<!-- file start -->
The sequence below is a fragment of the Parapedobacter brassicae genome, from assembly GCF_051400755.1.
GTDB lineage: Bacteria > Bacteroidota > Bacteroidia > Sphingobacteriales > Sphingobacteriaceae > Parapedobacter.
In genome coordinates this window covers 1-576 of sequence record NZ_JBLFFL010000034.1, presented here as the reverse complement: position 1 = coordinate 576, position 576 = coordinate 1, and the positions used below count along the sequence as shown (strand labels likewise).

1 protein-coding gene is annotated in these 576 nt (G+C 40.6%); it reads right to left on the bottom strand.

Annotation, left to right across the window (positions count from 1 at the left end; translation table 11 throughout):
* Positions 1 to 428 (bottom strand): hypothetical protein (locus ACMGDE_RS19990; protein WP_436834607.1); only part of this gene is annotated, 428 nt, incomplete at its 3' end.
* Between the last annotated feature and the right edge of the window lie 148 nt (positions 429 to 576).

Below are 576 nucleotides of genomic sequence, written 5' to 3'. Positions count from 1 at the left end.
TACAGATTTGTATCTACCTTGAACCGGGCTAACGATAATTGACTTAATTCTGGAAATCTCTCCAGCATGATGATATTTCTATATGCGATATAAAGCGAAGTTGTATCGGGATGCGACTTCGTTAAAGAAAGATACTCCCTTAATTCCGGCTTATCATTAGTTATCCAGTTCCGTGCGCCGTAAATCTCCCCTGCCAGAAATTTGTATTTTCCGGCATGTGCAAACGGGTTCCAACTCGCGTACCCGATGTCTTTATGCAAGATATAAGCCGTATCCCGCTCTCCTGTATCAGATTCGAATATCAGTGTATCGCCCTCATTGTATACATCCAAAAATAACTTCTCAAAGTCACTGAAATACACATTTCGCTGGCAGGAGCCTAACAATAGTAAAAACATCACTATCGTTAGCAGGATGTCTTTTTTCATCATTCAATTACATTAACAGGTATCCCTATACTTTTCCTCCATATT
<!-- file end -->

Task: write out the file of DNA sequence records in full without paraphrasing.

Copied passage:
The sequence below is a fragment of the Parapedobacter brassicae genome, from assembly GCF_051400755.1.
GTDB lineage: Bacteria > Bacteroidota > Bacteroidia > Sphingobacteriales > Sphingobacteriaceae > Parapedobacter.
In genome coordinates this window covers 1-576 of sequence record NZ_JBLFFL010000034.1, presented here as the reverse complement: position 1 = coordinate 576, position 576 = coordinate 1, and the positions used below count along the sequence as shown (strand labels likewise).

1 protein-coding gene is annotated in these 576 nt (G+C 40.6%); it reads right to left on the bottom strand.

Annotation, left to right across the window (positions count from 1 at the left end; translation table 11 throughout):
* Positions 1 to 428 (bottom strand): hypothetical protein (locus ACMGDE_RS19990; protein WP_436834607.1); only part of this gene is annotated, 428 nt, incomplete at its 3' end.
* Between the last annotated feature and the right edge of the window lie 148 nt (positions 429 to 576).

Below are 576 nucleotides of genomic sequence, written 5' to 3'. Positions count from 1 at the left end.
TACAGATTTGTATCTACCTTGAACCGGGCTAACGATAATTGACTTAATTCTGGAAATCTCTCCAGCATGATGATATTTCTATATGCGATATAAAGCGAAGTTGTATCGGGATGCGACTTCGTTAAAGAAAGATACTCCCTTAATTCCGGCTTATCATTAGTTATCCAGTTCCGTGCGCCGTAAATCTCCCCTGCCAGAAATTTGTATTTTCCGGCATGTGCAAACGGGTTCCAACTCGCGTACCCGATGTCTTTATGCAAGATATAAGCCGTATCCCGCTCTCCTGTATCAGATTCGAATATCAGTGTATCGCCCTCATTGTATACATCCAAAAATAACTTCTCAAAGTCACTGAAATACACATTTCGCTGGCAGGAGCCTAACAATAGTAAAAACATCACTATCGTTAGCAGGATGTCTTTTTTCATCATTCAATTACATTAACAGGTATCCCTATACTTTTCCTCCATATT